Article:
Last week, the 76th Cannes Film Festival in France officially kickstarted with controversies, red-carpet faux pas and a few good films sprinkled in between.
Cannes, one of the world’s most prestigious film festivals was initiated with the purpose of celebrating cinema – but over the last few years, glamorous red carpets and celebrity culture has overshadowed the films and artists being celebrated. In its early days, Cannes was an extremely exclusive event, inviting only industry insiders and rising artists whose films they were featuring. Hollywood productions would hesitate to send in their films because of the very popular notion that if a film failed at Cannes, it would fail everywhere. But the annual festival has lost much of its magic. Since 2017, the festival also started inviting social media influencers, a decision that was met with confusion.
This year too, many of the films screened at the 2-week-long festival barely garnered noise outside – Johnny Depp’s Jeanne du Barry, which opened on the first evening was an exception but only due to the controversies surrounding the actor. When you google Cannes today, much of the buzz is about who wore what to the red carpet, instead of the films.
This is not to say that Cannes fashion has never been influential. The festival has been around for 76 years and is the second oldest film festival in the world, after Venice, and throughout its history, the festival’s fashion has been just as noteworthy as its films. But throughout the years, it’s undeniable that the red carpet has become a lot more important than the films. Most of the celebrities who walk the red carpet at Cannes are only there to promote the brands who have hired them. In the last few years, brands have become more varied and now beverage and social media brands have also entered the picture, which explains why one sees more social media influencers on the red carpet along with many film actors.
But why do we care so much about fashion at an event where films should ideally be the talking point? This only goes to show how much fashion has taken centre stage in pop culture now. Just about a few years ago, fashion was a arguably niche field. Now, with wider accessibility, even industry outsiders have started analysing fashion, as compared to how we used to simply enjoy it. With a recent drop in the popularity of award shows, people now tune into fashion-centric events like the Met Gala instead, dissecting every look according to the theme. And even in events where film and television should be the central attraction – red carpets are stealing the spotlight.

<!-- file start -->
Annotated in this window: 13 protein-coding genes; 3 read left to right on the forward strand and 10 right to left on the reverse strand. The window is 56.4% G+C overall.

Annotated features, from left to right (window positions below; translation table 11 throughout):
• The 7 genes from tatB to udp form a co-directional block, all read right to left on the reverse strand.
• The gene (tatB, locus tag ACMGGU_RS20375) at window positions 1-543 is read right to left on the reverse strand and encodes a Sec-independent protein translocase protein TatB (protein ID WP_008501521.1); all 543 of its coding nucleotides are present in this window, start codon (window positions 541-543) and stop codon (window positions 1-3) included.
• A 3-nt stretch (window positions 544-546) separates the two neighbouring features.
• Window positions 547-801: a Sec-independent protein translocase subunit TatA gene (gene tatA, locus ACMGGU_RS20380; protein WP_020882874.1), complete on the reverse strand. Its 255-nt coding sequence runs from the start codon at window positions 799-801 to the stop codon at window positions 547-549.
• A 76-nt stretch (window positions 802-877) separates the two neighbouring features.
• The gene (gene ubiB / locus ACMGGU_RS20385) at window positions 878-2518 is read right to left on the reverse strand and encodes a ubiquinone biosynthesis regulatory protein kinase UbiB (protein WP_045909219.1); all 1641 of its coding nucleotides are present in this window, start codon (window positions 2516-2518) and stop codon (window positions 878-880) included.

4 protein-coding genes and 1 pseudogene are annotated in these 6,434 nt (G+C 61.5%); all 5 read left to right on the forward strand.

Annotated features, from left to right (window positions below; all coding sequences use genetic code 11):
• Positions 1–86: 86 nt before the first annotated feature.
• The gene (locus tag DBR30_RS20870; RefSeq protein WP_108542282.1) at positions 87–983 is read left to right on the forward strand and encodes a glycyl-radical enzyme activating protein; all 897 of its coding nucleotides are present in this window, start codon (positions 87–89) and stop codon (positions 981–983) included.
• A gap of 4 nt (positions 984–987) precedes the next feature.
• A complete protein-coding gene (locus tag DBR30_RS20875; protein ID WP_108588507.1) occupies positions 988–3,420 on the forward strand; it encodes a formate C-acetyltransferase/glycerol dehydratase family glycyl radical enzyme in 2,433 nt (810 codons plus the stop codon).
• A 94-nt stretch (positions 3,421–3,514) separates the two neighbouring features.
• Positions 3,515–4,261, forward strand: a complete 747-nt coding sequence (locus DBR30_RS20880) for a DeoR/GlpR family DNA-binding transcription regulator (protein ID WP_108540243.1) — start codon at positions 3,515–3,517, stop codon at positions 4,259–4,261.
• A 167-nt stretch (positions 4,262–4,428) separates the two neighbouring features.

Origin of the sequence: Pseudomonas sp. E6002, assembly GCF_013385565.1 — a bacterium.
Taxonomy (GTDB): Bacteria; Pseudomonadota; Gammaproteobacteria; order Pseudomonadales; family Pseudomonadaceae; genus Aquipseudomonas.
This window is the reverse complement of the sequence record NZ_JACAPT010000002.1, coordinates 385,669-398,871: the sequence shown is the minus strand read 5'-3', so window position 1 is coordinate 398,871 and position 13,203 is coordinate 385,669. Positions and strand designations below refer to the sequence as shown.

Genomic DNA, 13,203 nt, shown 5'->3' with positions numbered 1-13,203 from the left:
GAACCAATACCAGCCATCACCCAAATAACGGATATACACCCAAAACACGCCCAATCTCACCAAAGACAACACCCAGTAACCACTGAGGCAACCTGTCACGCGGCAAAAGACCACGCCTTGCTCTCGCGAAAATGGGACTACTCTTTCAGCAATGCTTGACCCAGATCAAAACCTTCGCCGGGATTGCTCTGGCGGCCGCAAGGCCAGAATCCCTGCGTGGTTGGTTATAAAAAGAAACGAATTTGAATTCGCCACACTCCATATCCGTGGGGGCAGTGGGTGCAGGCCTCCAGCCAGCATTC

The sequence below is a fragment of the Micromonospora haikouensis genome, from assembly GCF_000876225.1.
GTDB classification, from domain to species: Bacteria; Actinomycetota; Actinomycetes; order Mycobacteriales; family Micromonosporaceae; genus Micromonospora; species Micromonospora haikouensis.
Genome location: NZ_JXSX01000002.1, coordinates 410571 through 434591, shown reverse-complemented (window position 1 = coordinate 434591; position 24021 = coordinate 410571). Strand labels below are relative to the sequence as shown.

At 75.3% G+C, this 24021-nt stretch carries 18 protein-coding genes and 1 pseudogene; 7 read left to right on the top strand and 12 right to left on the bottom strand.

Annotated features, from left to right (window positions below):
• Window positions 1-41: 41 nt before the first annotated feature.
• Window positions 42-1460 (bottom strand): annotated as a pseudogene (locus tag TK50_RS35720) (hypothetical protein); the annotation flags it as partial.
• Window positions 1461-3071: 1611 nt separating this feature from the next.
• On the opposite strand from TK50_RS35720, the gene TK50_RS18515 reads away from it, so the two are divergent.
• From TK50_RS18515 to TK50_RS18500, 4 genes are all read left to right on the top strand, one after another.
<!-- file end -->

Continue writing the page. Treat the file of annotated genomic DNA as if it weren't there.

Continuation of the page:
The rise of TikTok and Instagram reels paired with the pandemic-induced lockdown elevated style like never before. People who had never cared about clothes before started finding an escape in the art of styling and experimenting with different aesthetics. Brands like Saint Laurent and Louis Vuitton started live-streaming their runways on social media – so the world of fashion has overall gained a much wider audience. Compared to that, the films often showcased at Cannes are hardly available to the masses – the non-English films especially get very limited releases. So it makes sense that many of the discussions surrounding the film festival are not about films at all.
Fashion is one of the most versatile art forms – it’s everywhere. It’s a tool for self-empowerment and artistic expression especially for marginalised communities. At Cannes, unlike at most fashion events, there are no confusing themes to limit the fashion choices of attendees and their designers, and the surplus of events at the festival creates room for every celebrity to have their moment.
So although, the fashion at Cannes does often overshadow the original intent of the festival; I think it has also helped catapult its fame among a younger audience. Over time, as the discourse grows – the films will come back into the picture. So I don’t see it as a competition for attention between films and fashion. It’s rather a two-way street with Cannes, the fashion helps make the festival more accessible – while it provides a global stage for not just filmmakers but also designers and artisans who put hundreds of hours into creating art.